US Court Blocks Sales of Bayer Weed Killer

June 4, 2020 Updated: June 4, 2020

Bayer AG has been blocked from selling an agricultural weed killer in the United States, the latest setback for a business already fighting an expensive legal battle over another product.

A three-judge panel ruled the U.S. Environmental Protection Agency (EPA) substantially understated the risks related to the use of dicamba, a chemical found in herbicides sold by Bayer and rivals that are sprayed on genetically engineered soybeans and cotton. The herbicides are known to drift away and damage other crops that are not resistant.

The lawsuit was among those Bayer inherited when it bought Monsanto for $63 billion in 2018. The company faces separate allegations that its glyphosate-based weed killer Roundup causes cancer.

Environmental groups have sought cancellation of the EPA’s approval of Monsanto’s dicamba-based XtendiMax herbicide, arguing it harms nearby plants and wildlife.

The court agreed, and its ruling also blocks sales of dicamba-based herbicides like BASF’s Engenia and Corteva Agriscience’s FeXapan.

Bayer said the ruling relates to the agency’s 2018 registration decision which expires in December and the company is seeking new EPA registration for the herbicide for 2021 and beyond. The EPA said it is reviewing the court’s decision and will move promptly to address its order.

“Depending upon actions by the EPA and whether the ruling is successfully challenged, we will work quickly to minimize any impact on our customers this season,” Bayer said.

The EPA added restrictions on use of dicamba in 2018 and the companies adapted as a result. Bernstein analyst Gunther Zechmann said there would therefore be little effect on dicamba volumes for next year’s planting season.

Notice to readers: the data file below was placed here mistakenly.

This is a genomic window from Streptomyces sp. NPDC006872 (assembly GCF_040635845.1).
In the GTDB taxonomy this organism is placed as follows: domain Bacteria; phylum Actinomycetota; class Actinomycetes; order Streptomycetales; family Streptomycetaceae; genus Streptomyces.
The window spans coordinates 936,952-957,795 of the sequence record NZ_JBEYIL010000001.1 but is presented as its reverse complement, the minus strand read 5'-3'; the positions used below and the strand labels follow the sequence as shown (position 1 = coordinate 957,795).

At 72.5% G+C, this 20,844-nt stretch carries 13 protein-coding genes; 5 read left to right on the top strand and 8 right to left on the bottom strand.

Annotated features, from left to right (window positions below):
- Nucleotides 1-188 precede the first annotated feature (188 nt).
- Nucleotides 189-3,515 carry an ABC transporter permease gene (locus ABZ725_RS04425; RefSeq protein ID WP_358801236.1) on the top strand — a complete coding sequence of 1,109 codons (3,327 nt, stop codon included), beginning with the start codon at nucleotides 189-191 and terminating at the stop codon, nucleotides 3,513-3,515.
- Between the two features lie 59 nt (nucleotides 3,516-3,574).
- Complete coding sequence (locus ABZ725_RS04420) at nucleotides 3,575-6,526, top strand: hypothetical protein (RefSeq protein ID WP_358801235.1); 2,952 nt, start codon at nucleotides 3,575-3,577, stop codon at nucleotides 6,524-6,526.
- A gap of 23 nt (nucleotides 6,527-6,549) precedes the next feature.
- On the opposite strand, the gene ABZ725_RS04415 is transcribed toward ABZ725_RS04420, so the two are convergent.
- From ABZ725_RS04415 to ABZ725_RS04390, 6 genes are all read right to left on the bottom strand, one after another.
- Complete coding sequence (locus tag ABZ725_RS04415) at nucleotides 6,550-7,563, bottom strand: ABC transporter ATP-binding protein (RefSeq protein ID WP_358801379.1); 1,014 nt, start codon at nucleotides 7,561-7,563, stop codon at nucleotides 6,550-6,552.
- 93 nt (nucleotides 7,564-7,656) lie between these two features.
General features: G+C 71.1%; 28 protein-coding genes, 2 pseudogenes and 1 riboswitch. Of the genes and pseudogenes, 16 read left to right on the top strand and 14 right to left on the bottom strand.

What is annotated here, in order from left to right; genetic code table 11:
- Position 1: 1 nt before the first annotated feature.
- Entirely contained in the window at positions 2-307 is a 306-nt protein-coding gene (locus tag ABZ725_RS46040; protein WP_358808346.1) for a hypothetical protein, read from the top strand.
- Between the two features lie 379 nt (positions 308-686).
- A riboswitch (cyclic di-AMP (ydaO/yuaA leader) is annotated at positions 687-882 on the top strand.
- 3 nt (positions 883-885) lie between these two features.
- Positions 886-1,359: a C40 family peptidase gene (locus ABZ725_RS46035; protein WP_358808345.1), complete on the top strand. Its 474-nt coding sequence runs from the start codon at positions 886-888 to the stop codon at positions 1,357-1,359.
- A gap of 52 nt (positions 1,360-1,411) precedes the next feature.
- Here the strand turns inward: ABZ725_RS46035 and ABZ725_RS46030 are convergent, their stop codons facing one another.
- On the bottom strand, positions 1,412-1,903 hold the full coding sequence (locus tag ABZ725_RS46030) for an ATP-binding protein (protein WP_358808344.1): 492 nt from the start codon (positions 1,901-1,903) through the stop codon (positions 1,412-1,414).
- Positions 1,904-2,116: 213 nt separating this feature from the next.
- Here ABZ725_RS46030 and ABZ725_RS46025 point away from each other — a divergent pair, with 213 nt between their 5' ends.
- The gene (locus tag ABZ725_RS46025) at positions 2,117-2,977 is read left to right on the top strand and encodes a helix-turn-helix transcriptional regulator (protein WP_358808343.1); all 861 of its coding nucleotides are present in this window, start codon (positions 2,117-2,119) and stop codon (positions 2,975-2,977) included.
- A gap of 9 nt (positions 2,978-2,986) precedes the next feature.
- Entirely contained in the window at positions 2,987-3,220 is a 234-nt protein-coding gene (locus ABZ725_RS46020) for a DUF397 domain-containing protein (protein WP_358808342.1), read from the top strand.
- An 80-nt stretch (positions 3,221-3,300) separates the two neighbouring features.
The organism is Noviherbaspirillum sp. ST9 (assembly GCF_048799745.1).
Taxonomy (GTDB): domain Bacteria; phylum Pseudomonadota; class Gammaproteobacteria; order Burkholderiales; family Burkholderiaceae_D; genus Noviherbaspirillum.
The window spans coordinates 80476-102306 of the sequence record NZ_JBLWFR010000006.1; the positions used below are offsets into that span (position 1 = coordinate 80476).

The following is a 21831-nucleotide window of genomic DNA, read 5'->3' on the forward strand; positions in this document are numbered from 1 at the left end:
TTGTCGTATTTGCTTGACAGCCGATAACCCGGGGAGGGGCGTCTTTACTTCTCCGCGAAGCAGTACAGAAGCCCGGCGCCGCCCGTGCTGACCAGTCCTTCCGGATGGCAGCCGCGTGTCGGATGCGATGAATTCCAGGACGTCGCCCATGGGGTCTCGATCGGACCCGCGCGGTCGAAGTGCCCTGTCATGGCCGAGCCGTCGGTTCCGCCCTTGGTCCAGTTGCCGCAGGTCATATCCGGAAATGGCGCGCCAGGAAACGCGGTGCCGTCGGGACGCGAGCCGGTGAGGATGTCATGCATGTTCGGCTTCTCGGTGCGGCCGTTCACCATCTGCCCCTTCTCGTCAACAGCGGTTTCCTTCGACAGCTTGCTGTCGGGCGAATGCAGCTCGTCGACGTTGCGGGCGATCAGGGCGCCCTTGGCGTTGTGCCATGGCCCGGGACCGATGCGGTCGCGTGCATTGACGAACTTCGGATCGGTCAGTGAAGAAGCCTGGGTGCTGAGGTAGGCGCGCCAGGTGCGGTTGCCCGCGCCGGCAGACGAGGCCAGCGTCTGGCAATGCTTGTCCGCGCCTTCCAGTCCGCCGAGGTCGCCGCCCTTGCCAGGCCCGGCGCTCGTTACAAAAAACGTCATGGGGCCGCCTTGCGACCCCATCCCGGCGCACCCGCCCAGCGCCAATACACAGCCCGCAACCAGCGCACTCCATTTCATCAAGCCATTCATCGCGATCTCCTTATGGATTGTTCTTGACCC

“The company has already made label adjustments, which has therefore made the court opinion moot,” he said in a note.

The decision could cost Bayer 30 million euros in lost earnings, Zechmann said.

Arkansas farmer Reed Storey said he was encouraged by the ruling, after his soybeans suffered damage from dicamba sprayed on neighboring fields from 2016 to 2018.

“It’s a move in the right direction in getting the in-crop use of it stopped,” he said.

Bayer and BASF said they disagreed with the judgment. Corteva said it was reviewing the decision and believes dicamba can be used safely.

Shares in Bayer fell 4 percent, while BASF’s stock recovered after initial losses and Corteva’s stock rose 3 percent.

Some farmers and seed dealers said the ruling could drive a shift away from Bayer’s dicamba-resistant Xtend soybean seeds to Enlist E3 soybeans sold by Corteva.

Xtend soybeans account for more than half of U.S. soy plantings. Farmers turned to the product to protect themselves from dicamba sprayed by neighbors and after some weeds developed resistance to glyphosate.

By Tom Polansek, Ludwig Burger and Sabahatjahan Contractor